If the divorce that has been issued to the fourth wife is a revocable divorce – i.e., it is the first or second talaaq – then the scholars are unanimously agreed that a woman who has been given a revocable divorce is still to be considered a wife until her ‘iddah is over. (al-Mughni, 7/104). If it is proven that she is still your wife, then you should note that the scholars are agreed that it is not permissible for a free man to have more than four wives at one time, because of the hadeeth narrated by al-Tirmidhi (1128) from Ibn ‘Umar (may Allaah be pleased with him) that Ghaylaan ibn Salamah al-Thaqafi became Muslim and he had ten wives during the Jaahiliyyah; they became Muslim along with him, and the Prophet (peace and blessings of Allaah be upon him) commanded him to choose four of them. This was classed as saheeh by al-Albaani, as stated in Saheeh Sunan al-Tirmidhi, 1/329.
It is clear from the above that it is not permissible for a man to marry a fifth wife during the ‘iddah of a wife who has been given a revocable divorce, because by doing so he will have five wives at the same time, and the Sahaabah, the four imams and all of Ahl al-Sunnah wa’l-Jamaa’ah are agreed, in word and deed, that it is not permissible for a man to have more than four wives at one time, except for the Prophet (peace and blessings of Allaah be upon him). Shaykh al-Islam Ibn Taymiyah said in al-Fataawa al-Kubra (4/154), that the great Taabi’i ‘Ubaydah al-Salmaani said: “The companions of Muhammad (peace and blessings of Allaah be upon him) did not agree on anything as much as they agreed that a fifth wife cannot be married during the ‘iddah of the fourth, and a woman cannot be taken as a co-wife with her sister.” Whoever wants to have more than four wives is going against the Book of Allaah and the Sunnah of His Messenger Muhammad (peace and blessings of Allaah be upon him), and is going against Ahl al-Sunnah wa’l-Jamaa’ah.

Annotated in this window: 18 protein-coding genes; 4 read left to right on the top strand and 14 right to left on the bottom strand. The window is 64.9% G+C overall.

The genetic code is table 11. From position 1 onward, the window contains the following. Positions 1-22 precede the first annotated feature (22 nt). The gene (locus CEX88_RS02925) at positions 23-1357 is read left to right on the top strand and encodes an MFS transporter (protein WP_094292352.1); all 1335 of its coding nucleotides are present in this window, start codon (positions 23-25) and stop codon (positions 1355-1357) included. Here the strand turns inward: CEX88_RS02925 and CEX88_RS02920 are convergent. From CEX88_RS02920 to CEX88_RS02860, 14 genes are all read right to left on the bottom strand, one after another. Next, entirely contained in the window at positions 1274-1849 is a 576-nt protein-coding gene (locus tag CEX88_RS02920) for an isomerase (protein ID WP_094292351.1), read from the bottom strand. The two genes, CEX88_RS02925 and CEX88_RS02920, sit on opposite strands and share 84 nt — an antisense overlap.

See Fataawa al-Lajnah al-Daa’imah, al-Fataawa al-Jaami’ah li’l-Mar’ah al-Muslimah, 2/641.
If this has taken place, then the marriage contract is invalid, and you have to leave her until the ‘iddah of your divorced wife is over. If you have consummated the marriage with her – i.e., with the fifth wife – then you have to give her the mahr that is given to women of her social standing, and she has to wait out the ‘iddah of one who is divorced. Then if you want to marry her after that, you must make another marriage contract with her, meeting all the conditions prescribed in sharee’ah for a marriage contract.
But if your divorce of the fourth wife is an irrevocable divorce – i.e., a third talaaq – then there is a difference of scholarly opinion as to whether it is permissible to marry a fifth wife during the ‘iddah of the fourth wife following a third talaaq. The Hanbalis and Hanafis say that this is not allowed, and this is the view regarded as most correct by Shaykh ‘Abd al-‘Azeez ibn Baaz (may Allaah have mercy on him). See Kitaab Fataawa al-Talaaq by Shaykh Ibn Baaz, 1/278. On this basis, the ruling is the same as that described above in the case of a revocable divorce. When the ‘iddah of the woman who has been divorced for a third time comes to an end, it is then permissible for him to make a marriage contract with her (the fifth woman). And Allaah knows best.
But in the case of the fourth wife dying, it is permissible for him to get married after she dies, because the marriage is not considered to be still in effect in this case.
And Allaah knows best